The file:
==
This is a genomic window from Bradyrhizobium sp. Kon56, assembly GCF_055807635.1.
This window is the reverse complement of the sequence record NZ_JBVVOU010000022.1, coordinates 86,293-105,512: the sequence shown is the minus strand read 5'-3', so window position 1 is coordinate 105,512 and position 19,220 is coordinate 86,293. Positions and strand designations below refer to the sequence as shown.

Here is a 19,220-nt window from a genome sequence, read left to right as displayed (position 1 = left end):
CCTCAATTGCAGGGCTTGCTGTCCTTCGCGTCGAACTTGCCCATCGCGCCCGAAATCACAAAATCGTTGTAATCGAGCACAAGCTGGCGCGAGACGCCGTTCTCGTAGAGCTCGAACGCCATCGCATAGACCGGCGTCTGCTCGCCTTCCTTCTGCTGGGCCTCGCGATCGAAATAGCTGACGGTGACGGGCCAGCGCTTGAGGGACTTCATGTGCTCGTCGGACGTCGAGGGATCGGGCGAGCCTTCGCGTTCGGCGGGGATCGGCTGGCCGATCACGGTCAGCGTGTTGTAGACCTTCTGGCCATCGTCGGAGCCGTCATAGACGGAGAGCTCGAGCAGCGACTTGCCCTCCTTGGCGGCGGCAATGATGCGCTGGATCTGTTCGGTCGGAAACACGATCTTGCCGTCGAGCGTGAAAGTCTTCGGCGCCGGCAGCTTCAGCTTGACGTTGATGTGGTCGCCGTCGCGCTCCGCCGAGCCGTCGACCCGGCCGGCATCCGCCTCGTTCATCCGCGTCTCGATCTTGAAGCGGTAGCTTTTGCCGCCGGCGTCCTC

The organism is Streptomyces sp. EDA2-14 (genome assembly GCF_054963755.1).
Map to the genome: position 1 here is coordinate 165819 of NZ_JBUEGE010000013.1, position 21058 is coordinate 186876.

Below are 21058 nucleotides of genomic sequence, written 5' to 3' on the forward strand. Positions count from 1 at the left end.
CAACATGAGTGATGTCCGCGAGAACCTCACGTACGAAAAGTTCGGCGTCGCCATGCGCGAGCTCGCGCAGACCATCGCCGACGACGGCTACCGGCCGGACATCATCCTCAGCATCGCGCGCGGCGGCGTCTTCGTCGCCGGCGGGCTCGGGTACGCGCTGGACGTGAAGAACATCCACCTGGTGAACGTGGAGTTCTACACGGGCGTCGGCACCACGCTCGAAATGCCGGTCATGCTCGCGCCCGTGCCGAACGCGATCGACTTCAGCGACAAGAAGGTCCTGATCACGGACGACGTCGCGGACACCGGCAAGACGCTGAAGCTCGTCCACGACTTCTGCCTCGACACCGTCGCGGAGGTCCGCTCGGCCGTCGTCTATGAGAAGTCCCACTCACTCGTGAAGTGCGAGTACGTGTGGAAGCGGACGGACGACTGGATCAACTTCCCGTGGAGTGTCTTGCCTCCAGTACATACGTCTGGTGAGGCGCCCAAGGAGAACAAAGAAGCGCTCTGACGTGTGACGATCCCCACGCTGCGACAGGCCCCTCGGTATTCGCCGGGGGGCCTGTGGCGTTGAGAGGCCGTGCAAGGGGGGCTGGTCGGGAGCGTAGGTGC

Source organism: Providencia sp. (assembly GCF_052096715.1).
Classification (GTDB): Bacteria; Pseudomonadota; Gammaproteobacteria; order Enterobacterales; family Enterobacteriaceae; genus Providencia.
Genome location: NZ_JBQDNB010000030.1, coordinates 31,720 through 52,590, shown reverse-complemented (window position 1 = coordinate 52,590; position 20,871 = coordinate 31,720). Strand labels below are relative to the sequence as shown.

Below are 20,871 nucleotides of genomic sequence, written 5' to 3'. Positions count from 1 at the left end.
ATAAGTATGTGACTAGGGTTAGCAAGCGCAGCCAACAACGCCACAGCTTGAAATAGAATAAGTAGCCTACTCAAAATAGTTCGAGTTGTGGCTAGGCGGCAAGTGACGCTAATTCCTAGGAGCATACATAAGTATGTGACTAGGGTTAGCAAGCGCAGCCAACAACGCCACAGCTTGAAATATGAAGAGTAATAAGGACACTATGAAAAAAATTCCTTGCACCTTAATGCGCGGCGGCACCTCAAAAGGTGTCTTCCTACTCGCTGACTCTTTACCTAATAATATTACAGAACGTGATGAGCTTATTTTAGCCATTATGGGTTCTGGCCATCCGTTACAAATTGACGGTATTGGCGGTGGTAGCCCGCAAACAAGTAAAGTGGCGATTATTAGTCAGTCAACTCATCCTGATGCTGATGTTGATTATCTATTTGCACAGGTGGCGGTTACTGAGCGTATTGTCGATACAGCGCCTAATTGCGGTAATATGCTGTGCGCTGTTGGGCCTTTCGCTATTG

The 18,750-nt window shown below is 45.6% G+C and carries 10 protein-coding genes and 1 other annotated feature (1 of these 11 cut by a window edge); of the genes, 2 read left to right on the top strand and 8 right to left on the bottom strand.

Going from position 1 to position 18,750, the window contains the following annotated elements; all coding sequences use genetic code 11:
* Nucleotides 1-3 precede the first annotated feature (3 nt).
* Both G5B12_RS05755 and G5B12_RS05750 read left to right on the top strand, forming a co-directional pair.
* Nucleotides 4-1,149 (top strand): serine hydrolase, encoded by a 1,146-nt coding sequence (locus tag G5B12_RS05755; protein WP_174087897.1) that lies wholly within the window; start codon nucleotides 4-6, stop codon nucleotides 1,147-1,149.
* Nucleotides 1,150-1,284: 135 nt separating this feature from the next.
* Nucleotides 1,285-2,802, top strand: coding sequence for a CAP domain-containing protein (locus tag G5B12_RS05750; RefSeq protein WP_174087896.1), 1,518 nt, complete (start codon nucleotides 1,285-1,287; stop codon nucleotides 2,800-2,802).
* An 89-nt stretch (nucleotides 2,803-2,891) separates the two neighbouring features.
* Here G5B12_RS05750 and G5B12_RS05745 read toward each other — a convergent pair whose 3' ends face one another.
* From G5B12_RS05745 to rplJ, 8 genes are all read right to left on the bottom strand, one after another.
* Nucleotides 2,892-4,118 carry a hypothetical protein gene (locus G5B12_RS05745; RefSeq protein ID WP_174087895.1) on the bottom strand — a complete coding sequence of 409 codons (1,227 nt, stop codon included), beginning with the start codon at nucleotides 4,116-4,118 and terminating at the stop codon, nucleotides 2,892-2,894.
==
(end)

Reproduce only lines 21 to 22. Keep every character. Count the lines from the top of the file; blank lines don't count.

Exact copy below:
* An 89-nt stretch (nucleotides 2,803-2,891) separates the two neighbouring features.
* Here G5B12_RS05750 and G5B12_RS05745 read toward each other — a convergent pair whose 3' ends face one another.